Races should go ahead wherever possible, but do not feel pressured into going ahead with a race if you are not confident that it can be run safely.
The Comet Cup is a short knockout tournament, with 2 semi-finals, a final and a race off*, with each race lasting around 25 minutes and (as the name suggests) all participants racing in Comet class dinghies.
If you’re a member of CSC and would like to take part, please arrive at the boat park by 10:00 to help set-up and for a pre-race briefing by the duty officer.
On 23rd June, more that 20 members headed down to South Norwood Lake for our annual Mid-Summer Regatta, with 15 taking part in the on water activities, including families and juniors, regular Go Sailing attendees and racers.
The first event was a triple-hander, with teams of three sailing three laps of the lake, swapping helm at the end of each lap.
After a short pit-stop for a cup of tea, the second race was our popular Pico Tag event, this year seeing 5 teams of 2, with each member doing 2 laps each, swapping after each lap.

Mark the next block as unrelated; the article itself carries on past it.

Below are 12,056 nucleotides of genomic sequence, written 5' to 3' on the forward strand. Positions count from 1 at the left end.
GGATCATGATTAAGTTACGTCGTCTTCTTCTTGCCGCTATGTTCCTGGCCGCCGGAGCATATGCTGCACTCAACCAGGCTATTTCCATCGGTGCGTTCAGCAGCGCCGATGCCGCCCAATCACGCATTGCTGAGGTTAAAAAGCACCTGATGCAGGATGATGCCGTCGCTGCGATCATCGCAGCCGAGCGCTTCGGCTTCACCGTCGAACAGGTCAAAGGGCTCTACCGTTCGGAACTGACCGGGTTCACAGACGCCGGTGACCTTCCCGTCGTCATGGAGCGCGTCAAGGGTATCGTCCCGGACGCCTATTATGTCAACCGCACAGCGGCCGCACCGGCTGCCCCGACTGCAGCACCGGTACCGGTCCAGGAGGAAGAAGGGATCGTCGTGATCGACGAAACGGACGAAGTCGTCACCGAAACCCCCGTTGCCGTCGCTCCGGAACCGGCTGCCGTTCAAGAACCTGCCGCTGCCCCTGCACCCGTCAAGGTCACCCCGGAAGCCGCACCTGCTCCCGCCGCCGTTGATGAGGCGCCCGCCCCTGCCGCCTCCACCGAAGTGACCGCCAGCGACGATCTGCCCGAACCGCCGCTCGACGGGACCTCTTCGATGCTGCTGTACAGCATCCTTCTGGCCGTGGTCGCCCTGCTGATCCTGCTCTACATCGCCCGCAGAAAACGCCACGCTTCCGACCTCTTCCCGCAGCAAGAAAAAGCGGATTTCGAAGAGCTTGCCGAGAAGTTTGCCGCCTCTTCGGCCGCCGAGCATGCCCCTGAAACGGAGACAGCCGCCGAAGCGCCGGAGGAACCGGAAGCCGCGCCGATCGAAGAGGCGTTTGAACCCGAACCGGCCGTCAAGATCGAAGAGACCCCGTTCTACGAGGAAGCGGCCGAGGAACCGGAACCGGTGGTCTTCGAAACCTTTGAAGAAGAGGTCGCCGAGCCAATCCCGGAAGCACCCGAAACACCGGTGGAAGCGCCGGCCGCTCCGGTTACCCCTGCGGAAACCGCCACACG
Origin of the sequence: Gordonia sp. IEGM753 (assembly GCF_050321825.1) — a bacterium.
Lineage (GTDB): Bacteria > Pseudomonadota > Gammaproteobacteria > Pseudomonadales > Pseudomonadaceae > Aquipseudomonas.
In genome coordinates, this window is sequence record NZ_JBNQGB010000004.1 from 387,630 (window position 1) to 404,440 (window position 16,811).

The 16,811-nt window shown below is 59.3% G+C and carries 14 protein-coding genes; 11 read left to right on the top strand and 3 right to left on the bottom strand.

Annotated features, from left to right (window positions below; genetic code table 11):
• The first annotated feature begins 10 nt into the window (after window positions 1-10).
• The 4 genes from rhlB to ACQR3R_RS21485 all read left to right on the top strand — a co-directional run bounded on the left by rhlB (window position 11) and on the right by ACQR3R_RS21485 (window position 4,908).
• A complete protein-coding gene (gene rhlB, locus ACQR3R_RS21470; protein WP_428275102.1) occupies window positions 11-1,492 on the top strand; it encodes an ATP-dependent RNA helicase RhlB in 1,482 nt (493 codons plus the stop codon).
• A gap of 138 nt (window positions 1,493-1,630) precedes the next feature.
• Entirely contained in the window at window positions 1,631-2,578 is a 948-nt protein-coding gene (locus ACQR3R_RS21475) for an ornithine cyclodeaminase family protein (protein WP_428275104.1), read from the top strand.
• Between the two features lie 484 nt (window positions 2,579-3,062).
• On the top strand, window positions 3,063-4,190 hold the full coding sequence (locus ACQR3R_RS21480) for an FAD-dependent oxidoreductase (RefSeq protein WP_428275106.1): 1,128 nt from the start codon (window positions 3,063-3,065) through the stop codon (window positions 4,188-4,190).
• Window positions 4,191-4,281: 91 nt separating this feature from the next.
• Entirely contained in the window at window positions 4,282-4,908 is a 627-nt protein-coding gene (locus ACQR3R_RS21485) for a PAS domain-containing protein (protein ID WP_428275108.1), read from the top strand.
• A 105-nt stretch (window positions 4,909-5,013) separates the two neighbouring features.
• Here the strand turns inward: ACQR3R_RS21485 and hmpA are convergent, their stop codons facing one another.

And with everyone refuelled after lunch (a big thanks to everyone who contributed something), the final event of the day saw three teams of 4 taking part in another “tag” event, this time with 2 members doing a lap each of the lake in Picos, with the remaining members of the team (plus one of the Pico sailors as crew) doing 2 laps in the Hartleys, with each lap helmed by a different team member.
With all 3 races complete, we added up the scores (using the racing system of 0 for 1st, 3 for second, 5.7 for third and so on) for everyone that took part in all 3 events and the top 5 was:
=1st (8.7) – Danny
=1st (8.7) – Paul
3rd (9) – Andy
4th (13) – John M